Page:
Bloody Nora! How’d you sum your first impressions of an album like this? It’s just so full of music that I don’t know where to start. In fact, if the vague impetus behind NAF was initially to convey that first-listen feeling of your newly purchased piece of plastic, this particular entry is going to suck. It’s an impossible task (in fact if you want a genuine metaphor for what your first listen of this album does to your head, skip on down to the video below, that’s all you really need to know).
Possibly best begin with what’s not, eh? After hearing single, Two Weeks, on the radio and catching their performance on Later… I was expecting something a bit poppy, left field, sure, maybe a tad on the eccentric side, but – without going anywhere near the kinder-egg encapsulation of something like The Hoosiers – definitely poppy.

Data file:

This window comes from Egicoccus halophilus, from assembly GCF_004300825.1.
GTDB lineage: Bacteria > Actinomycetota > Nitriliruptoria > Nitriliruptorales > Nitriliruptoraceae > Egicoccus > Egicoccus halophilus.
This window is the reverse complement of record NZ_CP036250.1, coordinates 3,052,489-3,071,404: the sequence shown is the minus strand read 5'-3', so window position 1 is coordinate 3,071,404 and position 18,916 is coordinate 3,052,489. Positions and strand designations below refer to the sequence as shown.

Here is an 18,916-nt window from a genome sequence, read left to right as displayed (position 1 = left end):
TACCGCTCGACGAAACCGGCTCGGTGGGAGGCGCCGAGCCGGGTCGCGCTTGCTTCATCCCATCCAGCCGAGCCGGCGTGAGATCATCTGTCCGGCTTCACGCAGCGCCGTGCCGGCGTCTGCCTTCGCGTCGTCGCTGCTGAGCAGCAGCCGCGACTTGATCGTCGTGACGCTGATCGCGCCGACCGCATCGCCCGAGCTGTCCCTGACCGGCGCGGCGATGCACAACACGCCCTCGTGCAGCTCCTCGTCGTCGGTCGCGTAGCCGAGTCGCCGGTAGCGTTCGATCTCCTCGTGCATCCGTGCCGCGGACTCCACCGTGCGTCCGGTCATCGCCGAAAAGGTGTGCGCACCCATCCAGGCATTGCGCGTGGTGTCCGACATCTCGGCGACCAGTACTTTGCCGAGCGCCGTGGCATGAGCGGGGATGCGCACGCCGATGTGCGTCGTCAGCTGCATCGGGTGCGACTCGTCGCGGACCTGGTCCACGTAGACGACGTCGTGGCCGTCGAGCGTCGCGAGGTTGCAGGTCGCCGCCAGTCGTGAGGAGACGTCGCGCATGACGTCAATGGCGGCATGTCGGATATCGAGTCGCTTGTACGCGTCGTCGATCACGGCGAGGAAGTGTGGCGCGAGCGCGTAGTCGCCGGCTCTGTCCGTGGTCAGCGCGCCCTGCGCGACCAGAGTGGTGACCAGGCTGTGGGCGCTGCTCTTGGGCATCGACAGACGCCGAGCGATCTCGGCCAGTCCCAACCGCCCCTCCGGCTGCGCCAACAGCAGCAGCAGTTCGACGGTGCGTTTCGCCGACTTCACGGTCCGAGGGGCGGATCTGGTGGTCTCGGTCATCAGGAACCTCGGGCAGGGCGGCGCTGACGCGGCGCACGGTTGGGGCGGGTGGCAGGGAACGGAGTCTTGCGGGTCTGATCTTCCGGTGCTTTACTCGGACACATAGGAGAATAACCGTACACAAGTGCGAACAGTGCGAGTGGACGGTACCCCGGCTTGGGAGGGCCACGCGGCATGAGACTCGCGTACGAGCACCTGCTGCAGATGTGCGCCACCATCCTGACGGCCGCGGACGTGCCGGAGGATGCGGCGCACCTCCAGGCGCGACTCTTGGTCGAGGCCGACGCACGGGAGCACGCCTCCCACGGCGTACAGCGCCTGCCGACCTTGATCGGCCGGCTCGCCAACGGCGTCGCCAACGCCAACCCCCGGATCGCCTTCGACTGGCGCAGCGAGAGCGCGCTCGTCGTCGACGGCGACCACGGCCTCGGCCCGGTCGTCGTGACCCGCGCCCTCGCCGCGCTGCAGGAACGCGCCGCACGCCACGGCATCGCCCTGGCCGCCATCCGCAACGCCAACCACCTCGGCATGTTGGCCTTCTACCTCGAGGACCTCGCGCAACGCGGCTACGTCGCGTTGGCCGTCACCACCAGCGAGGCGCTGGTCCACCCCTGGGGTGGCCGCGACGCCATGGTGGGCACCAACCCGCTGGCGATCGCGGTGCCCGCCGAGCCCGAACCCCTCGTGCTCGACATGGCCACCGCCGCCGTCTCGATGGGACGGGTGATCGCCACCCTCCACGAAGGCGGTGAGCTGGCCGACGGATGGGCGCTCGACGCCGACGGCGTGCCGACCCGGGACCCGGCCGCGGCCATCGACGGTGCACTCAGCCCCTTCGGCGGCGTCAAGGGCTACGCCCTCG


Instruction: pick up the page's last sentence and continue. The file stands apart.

It’s not. Or rather Two Weeks is about as pop-song oriented as it gets. Without wishing to denigrate the single – I think it’s a great wee song – the rest of album is simply less interested in melodic hooks, concerning itself instead with exploring what can be done by four guys with some guitars, drums, pianos, strings and, most of all, the human voice. I could listen to this for the next month (and believe me, I will be) and still not run out of new textures to appreciate, new facets to wonder over. If you’re looking for reference points I’d toss up Fleet Foxes, Brian Wilson, The Decemberists, Bon Iver, but that just reflects my recent listening and doesn’t even scratch how varied, knowledgable, self-confident and adventurous this collection of music is.
And that final song, Foreground, might actually be genius.